Categotry Archives: Musicians

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Adan Sanchez

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Categories: Musicians

asanchez.jpgSinger Adan Sanchez, the son of balladeer Rosalino “Chalino” Sanchez, died on March 27 in an automobile accident in Sinaloa, Mexico. He was 19.

Sanchez was on a promotional trip through northwestern Mexico when the 1989 Ford Crown Victoria he was riding in blew a tire. The driver lost control and the vehicle rolled. Sanchez, who was not wearing a seatbelt, sustained serious head injuries and died on the scene. The other passengers were hospitalized for their injuries.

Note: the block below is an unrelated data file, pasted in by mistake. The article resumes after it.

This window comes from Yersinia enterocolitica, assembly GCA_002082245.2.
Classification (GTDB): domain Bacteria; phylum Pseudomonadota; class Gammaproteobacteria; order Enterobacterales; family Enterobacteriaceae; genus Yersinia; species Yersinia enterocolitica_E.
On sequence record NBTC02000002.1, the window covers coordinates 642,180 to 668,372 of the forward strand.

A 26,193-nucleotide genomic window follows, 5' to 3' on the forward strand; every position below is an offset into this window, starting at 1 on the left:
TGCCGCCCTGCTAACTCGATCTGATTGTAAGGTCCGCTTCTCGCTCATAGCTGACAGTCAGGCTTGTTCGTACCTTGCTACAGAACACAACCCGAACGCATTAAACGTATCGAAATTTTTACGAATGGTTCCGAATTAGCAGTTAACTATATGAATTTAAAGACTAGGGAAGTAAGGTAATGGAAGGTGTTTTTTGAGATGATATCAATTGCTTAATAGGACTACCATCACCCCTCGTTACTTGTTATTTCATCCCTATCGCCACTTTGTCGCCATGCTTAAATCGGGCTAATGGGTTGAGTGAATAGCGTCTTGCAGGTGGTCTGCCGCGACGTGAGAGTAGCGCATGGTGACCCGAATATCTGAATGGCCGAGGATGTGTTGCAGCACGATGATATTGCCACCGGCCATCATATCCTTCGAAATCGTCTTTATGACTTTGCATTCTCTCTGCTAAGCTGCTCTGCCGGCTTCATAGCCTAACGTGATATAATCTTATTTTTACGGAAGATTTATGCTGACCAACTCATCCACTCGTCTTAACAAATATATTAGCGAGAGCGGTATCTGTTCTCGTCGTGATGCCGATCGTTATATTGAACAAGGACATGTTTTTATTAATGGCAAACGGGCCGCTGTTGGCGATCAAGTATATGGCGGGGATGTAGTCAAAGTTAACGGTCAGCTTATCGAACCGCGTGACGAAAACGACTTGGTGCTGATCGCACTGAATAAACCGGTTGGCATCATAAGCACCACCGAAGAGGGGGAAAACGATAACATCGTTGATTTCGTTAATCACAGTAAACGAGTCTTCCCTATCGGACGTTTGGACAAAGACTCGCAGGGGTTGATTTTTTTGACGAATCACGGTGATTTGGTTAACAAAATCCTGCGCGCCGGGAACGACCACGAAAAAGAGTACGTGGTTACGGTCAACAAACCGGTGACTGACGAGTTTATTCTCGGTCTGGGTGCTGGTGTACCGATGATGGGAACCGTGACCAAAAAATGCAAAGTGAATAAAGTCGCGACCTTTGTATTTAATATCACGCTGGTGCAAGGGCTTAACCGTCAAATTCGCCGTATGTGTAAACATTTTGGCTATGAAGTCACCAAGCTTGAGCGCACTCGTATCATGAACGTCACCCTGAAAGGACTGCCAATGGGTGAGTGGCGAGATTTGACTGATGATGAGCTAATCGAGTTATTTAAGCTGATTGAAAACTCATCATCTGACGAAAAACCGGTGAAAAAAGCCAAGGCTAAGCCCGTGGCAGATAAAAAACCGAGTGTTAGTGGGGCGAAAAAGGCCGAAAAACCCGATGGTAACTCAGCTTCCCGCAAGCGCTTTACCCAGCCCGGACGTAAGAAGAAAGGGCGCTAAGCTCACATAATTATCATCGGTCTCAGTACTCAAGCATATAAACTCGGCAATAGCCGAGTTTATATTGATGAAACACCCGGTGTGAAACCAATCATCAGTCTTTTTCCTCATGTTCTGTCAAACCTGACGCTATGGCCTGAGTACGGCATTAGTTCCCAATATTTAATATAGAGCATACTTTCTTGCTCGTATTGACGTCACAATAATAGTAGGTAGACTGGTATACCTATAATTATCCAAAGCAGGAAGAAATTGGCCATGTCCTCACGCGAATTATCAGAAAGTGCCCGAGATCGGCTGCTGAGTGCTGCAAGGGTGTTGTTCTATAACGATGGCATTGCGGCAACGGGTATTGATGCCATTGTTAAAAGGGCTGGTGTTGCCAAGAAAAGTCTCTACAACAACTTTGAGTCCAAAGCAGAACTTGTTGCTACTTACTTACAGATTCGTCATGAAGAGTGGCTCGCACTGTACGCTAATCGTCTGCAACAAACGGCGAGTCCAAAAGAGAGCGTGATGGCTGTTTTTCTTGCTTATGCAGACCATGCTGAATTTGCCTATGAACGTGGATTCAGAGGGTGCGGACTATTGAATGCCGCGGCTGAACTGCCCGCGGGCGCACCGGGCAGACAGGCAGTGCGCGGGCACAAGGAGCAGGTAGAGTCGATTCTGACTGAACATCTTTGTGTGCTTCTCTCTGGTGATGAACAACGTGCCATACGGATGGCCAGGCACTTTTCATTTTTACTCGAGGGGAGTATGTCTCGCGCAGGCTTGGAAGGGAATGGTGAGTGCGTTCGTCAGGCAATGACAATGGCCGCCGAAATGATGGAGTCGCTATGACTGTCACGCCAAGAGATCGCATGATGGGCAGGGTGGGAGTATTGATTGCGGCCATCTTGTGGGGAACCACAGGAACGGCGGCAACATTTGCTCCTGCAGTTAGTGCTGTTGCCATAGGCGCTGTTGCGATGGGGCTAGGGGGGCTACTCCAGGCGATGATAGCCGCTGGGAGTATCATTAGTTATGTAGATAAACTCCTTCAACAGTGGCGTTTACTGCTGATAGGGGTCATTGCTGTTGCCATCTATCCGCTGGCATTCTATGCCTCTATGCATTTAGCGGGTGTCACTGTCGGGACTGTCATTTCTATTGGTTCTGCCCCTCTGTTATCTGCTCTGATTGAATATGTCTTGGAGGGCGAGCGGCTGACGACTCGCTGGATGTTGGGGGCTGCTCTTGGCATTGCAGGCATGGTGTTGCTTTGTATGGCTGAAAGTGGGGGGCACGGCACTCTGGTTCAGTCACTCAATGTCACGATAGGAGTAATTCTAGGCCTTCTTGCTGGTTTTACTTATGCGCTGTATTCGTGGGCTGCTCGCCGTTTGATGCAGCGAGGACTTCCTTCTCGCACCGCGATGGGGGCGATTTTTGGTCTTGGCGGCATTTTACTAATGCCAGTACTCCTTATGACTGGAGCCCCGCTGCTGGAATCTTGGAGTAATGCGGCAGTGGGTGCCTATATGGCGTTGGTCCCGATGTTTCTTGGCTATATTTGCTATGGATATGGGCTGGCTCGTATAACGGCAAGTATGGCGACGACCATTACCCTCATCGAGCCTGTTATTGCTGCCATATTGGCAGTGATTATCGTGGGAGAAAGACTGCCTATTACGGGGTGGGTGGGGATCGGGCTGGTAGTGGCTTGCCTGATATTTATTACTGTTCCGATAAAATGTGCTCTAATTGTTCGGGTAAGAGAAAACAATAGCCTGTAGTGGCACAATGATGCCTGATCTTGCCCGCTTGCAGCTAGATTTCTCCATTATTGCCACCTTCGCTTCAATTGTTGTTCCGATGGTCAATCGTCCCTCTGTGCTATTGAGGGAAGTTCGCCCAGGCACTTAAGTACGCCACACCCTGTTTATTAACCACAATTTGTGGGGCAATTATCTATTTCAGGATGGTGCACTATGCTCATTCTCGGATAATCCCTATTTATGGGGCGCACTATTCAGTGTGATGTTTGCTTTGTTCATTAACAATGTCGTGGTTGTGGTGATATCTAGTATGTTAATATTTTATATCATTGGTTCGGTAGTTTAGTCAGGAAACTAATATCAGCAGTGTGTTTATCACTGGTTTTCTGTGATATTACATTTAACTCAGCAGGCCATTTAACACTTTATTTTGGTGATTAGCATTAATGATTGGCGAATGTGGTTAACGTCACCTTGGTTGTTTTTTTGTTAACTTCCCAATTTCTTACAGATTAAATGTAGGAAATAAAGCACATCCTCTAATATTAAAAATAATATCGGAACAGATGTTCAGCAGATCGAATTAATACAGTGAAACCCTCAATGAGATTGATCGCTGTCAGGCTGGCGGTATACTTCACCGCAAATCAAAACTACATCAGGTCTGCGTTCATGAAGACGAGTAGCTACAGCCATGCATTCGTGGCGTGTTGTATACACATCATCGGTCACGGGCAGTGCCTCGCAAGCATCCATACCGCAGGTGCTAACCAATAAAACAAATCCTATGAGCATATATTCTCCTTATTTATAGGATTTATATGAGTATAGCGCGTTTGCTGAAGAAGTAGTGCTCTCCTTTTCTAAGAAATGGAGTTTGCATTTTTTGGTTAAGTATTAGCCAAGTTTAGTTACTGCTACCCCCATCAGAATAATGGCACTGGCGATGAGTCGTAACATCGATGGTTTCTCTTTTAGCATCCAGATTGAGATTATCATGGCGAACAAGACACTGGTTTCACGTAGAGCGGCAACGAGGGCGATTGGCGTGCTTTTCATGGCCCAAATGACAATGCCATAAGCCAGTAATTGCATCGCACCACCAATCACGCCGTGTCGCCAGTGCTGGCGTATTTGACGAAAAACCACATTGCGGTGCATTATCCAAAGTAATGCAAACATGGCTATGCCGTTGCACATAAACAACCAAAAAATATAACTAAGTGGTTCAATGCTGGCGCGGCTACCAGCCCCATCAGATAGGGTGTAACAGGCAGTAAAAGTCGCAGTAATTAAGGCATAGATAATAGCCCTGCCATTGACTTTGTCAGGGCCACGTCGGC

Chalino Sanchez was a Los Angeles-based music legend who transformed traditional Mexican ballads into tough tales about criminals and drug traffickers. He was kidnapped and murdered in 1992.

Adan, who adopted Chalino as his middle name, recorded nine albums of ballads and tributes to his father. His songs were mostly played on Spanish language radio stations, but his matinee idol looks appealed to thousands of teenaged fans. Sanchez’s final CD, “Homenaje a Mi Padre,” was released last year.

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Jan Berry

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Categories: Musicians

William Jan Berry, one-half of the 1960s duo Jan & Dean, died on March 26. Cause of death was not released. He was 62.
Berry was attending University High School in West Los Angeles when he and his friends formed a doo-wop group called The Barons. Berry transformed his family’s garage into a practice area, complete with reel-to-reel tape machines and a piano, and hooked up with his friend Baron Arnie Ginsburg to record the song, “Jennie Lee.”